2. Re-blog this post (or share on another social media platform if you don’t have a blog, such as Facebook, Pinterest, Twitter, etc.).  Multiple entries can be earned if you share on multiple platforms.
  3. Leave a comment on this post including the following information: a) how you follow this blog  b) the links to your re-blogged post and any of your shares on other social media platforms.

If all three of these have not been met, you will not be entered.

Please keep in mind that if you are a new commenter on my blog I will have to verify your comment before it will appear below, but you are entered once you submit your comment so please do not comment twice.

Good luck to everyone, and happy Thanksgiving!


***Giveaway now closed.***

fun containers (yes, containers)!

How do you store your crochet and knitting stuff?  I like the practical but I also really love the unusual, especially combined with sentimental, and that perfectly describes what I keep [some of] my hooks in next to my armchair:

new header image

It’s an old plant frog, I think they’re called, and it’s made by Camark (a now closed pottery company in Camden, Arkansas, where a family member of mine used to work).  It’s special to me and I’m so happy that I can use it for something I love!  The mug to the left was my grandmother’s, so there’s lots to love in this picture for me (that’s why I made it the new header image for this site a few weeks ago!).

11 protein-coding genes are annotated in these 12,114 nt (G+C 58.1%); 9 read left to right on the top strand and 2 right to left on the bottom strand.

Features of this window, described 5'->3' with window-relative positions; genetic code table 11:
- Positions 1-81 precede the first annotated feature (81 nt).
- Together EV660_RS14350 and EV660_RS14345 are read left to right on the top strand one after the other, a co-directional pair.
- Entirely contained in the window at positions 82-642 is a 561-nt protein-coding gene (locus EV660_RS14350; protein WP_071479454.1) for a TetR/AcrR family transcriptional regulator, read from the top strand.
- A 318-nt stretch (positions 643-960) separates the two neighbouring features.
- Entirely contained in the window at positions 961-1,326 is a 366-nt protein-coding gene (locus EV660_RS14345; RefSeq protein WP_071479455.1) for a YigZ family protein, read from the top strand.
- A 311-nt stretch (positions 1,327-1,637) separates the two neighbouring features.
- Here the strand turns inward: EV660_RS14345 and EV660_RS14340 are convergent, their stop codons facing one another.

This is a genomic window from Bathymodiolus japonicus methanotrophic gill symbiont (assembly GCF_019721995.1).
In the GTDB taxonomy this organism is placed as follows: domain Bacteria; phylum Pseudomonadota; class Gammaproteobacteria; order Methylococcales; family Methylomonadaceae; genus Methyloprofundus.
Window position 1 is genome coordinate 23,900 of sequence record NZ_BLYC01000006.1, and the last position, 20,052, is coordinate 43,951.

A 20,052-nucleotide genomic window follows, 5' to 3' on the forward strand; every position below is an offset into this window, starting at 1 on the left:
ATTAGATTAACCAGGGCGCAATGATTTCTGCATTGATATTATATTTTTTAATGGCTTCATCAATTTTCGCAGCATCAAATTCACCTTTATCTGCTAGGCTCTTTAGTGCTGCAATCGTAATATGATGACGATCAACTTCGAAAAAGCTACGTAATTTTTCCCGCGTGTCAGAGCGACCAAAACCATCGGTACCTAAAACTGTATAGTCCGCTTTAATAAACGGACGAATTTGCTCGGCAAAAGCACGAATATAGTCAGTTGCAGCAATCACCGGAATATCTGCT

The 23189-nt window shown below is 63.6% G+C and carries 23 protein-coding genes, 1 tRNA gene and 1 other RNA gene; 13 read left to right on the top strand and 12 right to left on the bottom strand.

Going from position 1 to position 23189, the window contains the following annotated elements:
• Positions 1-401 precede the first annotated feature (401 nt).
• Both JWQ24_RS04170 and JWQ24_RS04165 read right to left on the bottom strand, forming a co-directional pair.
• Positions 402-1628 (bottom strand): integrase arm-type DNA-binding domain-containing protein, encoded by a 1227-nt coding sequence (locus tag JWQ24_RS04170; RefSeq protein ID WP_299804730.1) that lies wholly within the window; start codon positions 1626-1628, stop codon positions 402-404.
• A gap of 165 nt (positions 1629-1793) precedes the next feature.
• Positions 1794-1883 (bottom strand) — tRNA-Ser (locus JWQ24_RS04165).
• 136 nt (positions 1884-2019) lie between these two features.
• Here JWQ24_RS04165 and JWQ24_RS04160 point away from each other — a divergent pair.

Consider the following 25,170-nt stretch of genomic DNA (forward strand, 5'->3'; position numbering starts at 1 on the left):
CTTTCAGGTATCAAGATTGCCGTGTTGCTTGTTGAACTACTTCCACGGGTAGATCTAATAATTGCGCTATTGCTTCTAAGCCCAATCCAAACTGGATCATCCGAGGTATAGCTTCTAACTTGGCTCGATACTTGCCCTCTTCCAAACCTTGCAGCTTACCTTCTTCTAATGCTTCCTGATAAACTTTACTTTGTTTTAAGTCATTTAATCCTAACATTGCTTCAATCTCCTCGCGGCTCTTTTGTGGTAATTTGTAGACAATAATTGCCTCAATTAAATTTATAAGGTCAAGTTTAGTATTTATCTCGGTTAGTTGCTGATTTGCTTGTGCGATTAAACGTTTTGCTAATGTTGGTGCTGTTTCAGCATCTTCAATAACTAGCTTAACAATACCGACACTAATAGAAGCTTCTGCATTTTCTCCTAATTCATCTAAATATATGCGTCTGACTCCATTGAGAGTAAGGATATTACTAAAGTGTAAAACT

I do use a more practical zippered pencil pouch and a zippered knitting needle pouch for projects on the go, as well as a little tin with my needles and some stitch markers, but this is so much cuter at home and really adds some personality to my storage, hehe.

What do you use to store your stuff?  Do you have any neat containers of your own?